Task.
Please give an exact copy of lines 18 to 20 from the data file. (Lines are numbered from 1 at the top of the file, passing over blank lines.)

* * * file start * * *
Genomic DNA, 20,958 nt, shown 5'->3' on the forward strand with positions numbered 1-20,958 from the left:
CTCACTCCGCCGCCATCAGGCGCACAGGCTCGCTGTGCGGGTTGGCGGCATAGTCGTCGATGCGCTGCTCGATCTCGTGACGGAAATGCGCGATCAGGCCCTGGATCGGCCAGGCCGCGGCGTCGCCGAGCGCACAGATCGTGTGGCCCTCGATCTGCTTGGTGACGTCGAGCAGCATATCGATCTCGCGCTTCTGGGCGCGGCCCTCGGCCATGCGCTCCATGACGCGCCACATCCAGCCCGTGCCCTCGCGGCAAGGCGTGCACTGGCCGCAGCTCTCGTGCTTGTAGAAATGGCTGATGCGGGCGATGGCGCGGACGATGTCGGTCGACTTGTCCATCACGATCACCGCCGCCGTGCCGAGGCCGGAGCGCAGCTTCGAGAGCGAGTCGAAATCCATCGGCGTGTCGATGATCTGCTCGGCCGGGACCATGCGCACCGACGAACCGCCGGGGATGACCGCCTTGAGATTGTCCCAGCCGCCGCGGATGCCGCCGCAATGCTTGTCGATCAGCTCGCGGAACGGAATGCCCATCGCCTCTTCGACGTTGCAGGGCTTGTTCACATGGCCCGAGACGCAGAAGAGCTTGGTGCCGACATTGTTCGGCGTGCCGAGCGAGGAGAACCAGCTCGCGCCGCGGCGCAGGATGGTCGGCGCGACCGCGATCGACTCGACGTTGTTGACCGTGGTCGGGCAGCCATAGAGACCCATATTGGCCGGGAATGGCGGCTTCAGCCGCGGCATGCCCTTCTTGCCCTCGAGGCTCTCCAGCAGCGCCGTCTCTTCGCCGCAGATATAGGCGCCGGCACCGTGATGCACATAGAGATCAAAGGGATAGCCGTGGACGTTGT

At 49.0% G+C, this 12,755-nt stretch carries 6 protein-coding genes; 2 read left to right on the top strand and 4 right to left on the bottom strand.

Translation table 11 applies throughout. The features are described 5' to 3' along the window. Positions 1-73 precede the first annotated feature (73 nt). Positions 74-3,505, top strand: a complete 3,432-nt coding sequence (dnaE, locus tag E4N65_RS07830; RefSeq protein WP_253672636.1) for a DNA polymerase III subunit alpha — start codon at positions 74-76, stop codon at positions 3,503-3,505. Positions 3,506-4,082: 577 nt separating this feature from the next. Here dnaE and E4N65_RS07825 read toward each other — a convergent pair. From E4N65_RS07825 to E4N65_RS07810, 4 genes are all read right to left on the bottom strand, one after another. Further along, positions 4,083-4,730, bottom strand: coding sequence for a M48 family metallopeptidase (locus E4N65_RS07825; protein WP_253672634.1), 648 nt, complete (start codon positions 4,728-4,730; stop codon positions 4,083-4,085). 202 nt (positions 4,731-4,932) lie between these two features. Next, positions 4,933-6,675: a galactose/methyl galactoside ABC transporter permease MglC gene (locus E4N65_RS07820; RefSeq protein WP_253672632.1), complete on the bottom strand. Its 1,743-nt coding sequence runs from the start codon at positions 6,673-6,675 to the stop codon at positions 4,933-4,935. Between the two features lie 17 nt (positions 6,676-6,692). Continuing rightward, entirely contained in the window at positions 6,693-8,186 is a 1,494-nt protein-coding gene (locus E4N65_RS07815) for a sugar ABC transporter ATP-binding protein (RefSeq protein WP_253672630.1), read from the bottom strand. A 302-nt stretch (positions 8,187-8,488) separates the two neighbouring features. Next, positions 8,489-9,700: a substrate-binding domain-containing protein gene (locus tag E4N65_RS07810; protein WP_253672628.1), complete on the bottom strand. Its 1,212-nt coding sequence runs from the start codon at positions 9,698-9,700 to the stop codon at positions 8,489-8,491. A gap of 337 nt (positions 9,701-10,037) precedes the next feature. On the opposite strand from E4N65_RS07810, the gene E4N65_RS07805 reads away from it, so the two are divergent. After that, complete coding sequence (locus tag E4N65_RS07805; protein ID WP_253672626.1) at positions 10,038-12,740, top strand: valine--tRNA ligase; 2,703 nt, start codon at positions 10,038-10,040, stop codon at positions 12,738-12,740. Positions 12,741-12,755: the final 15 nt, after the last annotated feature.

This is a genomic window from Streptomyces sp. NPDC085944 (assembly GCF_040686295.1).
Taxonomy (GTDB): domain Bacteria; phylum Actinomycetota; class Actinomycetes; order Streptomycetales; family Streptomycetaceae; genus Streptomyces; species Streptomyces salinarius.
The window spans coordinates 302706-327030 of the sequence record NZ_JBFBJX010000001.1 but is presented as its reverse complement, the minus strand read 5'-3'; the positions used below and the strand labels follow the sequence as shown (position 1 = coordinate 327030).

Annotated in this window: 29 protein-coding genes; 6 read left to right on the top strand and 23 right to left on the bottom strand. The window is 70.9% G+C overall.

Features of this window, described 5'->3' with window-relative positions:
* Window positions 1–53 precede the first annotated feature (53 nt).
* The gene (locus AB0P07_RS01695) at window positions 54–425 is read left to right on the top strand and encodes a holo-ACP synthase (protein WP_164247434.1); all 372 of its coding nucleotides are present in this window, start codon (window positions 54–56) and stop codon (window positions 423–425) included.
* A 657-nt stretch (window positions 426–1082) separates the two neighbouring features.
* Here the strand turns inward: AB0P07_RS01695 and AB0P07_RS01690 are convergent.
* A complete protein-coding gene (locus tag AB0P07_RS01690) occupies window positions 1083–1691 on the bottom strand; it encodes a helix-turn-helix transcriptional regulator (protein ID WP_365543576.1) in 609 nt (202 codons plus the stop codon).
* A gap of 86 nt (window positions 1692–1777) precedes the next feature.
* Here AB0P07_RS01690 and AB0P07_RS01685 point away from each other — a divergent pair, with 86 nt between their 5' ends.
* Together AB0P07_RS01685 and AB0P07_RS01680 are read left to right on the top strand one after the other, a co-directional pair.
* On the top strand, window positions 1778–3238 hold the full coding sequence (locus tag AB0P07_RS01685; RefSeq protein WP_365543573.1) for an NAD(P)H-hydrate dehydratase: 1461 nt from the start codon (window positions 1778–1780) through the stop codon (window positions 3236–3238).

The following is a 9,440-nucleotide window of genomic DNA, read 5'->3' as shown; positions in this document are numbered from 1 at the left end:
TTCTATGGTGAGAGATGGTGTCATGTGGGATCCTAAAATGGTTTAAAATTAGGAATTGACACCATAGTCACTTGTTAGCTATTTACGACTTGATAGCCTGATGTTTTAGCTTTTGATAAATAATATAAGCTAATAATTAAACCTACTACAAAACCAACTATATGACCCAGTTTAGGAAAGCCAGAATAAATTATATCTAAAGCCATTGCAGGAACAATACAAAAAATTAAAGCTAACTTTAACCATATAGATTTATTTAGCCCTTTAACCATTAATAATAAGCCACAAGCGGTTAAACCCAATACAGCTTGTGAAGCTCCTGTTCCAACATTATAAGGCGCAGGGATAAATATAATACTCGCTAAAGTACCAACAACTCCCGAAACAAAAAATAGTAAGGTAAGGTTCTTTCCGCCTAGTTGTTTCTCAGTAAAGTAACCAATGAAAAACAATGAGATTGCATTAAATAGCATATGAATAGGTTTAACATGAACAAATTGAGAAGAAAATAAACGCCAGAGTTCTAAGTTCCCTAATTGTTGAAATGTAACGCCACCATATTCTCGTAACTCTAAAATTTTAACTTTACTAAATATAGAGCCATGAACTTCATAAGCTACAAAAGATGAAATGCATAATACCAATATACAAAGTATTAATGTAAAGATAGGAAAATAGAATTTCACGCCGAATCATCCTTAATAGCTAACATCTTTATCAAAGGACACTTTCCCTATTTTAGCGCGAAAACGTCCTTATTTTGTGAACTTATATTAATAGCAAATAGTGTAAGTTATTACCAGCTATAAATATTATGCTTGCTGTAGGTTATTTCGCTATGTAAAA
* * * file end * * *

* On the top strand, window positions 1778–3238 hold the full coding sequence (locus tag AB0P07_RS01685; RefSeq protein WP_365543573.1) for an NAD(P)H-hydrate dehydratase: 1461 nt from the start codon (window positions 1778–1780) through the stop codon (window positions 3236–3238).

The following is a 9,440-nucleotide window of genomic DNA, read 5'->3' as shown; positions in this document are numbered from 1 at the left end:
TTCTATGGTGAGAGATGGTGTCATGTGGGATCCTAAAATGGTTTAAAATTAGGAATTGACACCATAGTCACTTGTTAGCTATTTACGACTTGATAGCCTGATGTTTTAGCTTTTGATAAATAATATAAGCTAATAATTAAACCTACTACAAAACCAACTATATGACCCAGTTTAGGAAAGCCAGAATAAATTATATCTAAAGCCATTGCAGGAACAATACAAAAAATTAAAGCTAACTTTAACCATATAGATTTATTTAGCCCTTTAACCATTAATAATAAGCCACAAGCGGTTAAACCCAATACAGCTTGTGAAGCTCCTGTTCCAACATTATAAGGCGCAGGGATAAATATAATACTCGCTAAAGTACCAACAACTCCCGAAACAAAAAATAGTAAGGTAAGGTTCTTTCCGCCTAGTTGTTTCTCAGTAAAGTAACCAATGAAAAACAATGAGATTGCATTAAATAGCATATGAATAGGTTTAACATGAACAAATTGAGAAGAAAATAAACGCCAGAGTTCTAAGTTCCCTAATTGTTGAAATGTAACGCCACCATATTCTCGTAACTCTAAAATTTTAACTTTACTAAATATAGAGCCATGAACTTCATAAGCTACAAAAGATGAAATGCATAATACCAATATACAAAGTATTAATGTAAAGATAGGAAAATAGAATTTCACGCCGAATCATCCTTAATAGCTAACATCTTTATCAAAGGACACTTTCCCTATTTTAGCGCGAAAACGTCCTTATTTTGTGAACTTATATTAATAGCAAATAGTGTAAGTTATTACCAGCTATAAATATTATGCTTGCTGTAGGTTATTTCGCTATGTAAAA